Stevia the Sugar Substitute

Stevia the Sugar Substitute

Avoiding Processed Sugar

Processed sugar in the Fuhrman Diet is avoided almost at all costs. Sugars turn to carbohydrates which in turn can turn to fat. Therefore the use of a sugar substitute is suggested or foods with natural sugar is used for sweetening.

I started out many years ago with Splenda until I heard of Stevia. They are both measured basically just like sugar, meaning 1 tsp of Splenda or Stevia is equal to 1 tsp of sugar. I found with canning or making jams and jellies that I had to experiment to get the right amount as suggested with the unsweetened pectin.

Some jellies came out to be a bit runny; which I didn’t mind because I have made some great sweet n’ sour sauces out of them! The Fuhrman Diet could probably use some of my recipes! I rather liked the one I made out of my runny peach jam the best. It never really firmed up; it was like thick molasses so it was perfect for making sweet n’ sour.

Caution – there are many products that say Stevia but they only have a small amount of actual Stevia in them. The best brand I and many others have found is SweetLeaf.

Some folks find that other than real sugar, these substitutes leave a lingering after taste. I did too, for a short while, but than it was like changing from regular soda to diet, once you are use to it, the real stuff is hard to use.

Stevia History

The Guaraní peoples of Paraguay for centuries used Stevia as a sweetener in yerba mate and cardiotonic medicinal teas. Current research has evaluated its effects on obesity and hypertension. Stevia has a negligible effect on blood glucose, and may even enhance glucose tolerance; it may be useful as a natural sweetener for diabetics and others on carbohydrate-controlled diets.

Cooking and Baking

Cooking and Baking With Stevia is for Your Better Health. This is because of its many benefits, rare to none adverse health effects, compatibility in diabetic diets, and low glycemic index diets. It took many years before the FDA would allow it to be sold here in the US.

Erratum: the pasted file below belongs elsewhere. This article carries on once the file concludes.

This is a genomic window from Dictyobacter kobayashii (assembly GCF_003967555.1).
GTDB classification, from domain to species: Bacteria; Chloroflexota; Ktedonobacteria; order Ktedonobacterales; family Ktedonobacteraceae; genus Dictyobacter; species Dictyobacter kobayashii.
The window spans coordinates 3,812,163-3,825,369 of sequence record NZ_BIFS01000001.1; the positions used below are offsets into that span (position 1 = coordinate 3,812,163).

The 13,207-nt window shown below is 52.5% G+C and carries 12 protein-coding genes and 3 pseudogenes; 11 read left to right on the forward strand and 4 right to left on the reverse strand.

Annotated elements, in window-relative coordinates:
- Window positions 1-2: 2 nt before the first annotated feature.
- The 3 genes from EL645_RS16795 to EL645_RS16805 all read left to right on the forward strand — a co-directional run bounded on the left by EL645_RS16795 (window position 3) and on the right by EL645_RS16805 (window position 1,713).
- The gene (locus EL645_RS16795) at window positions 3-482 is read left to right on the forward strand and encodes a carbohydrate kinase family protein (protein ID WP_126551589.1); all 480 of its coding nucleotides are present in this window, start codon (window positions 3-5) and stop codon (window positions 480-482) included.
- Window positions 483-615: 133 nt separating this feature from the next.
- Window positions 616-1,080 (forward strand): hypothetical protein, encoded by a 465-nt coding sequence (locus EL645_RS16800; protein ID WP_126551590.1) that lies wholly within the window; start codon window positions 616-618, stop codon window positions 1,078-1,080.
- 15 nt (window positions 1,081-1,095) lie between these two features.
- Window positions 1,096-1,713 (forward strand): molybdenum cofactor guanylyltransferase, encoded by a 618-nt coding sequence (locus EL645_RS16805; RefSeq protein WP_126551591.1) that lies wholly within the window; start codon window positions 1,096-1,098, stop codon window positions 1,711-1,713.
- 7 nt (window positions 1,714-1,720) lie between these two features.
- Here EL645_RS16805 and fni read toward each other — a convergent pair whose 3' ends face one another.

Here are some tips for using, baking and cooking with Stevia sweetener.

First of all, if using it as a sweetener in drinks like ice tea or smoothies, dissolve in a small amount of barely warm water. I found it better to do that than to keep stirring in cold water. It does finally all dissolve but why fight it? Just a bit of warm H2o works great!

Don’t heat it to death- Although Stevia does not break down in heat, it is notable to mention that when cooking and baking with Stevia that you should watch how much you heat it and how fast.

Instead, try heating it slowly and remember it does not caramelize such as table sugar and your recipes will come out exactly as tasty as they would with sugar, but much more healthier and guilt-free.

If you are doing a recipe that calls for this action, you may want to consult other recipes and see what could be compatible for you to use in this circumstance.

Too much can make your recipe tainted with bitterness, and not enough can make

it not sweet enough. In fact, there are numerous cooking channels, recipe archives, and Stevia websites that have examples, recipes, and conversion charts for you to use in your Stevia cooking.

Cooking and baking with Stevia natural sweetener has never been easier, with the access to the products on store shelves and online. for more about the natural way to diet with Dr. Fuhrman Diet.


I found some great recipes and say Kudos to Ron Douglas for his copycat cookbook of secret restaurant recipes – click here if you’d like to review it for yourself.

I have lost over 35 lbs in about 4 months with the Fuhrman Diet Plan. Looking for low calorie recipes (meals) wasn’t so hard with Dr. Fuhrman’s online recipes and this book of secret restaurant recipes, (since we cut down on eating out) this was the next best thing for me and my wife. This book was a gift and it really has come in handy, although I had to adjust some of the recipes to fit Dr. Fuhrman’s regiment.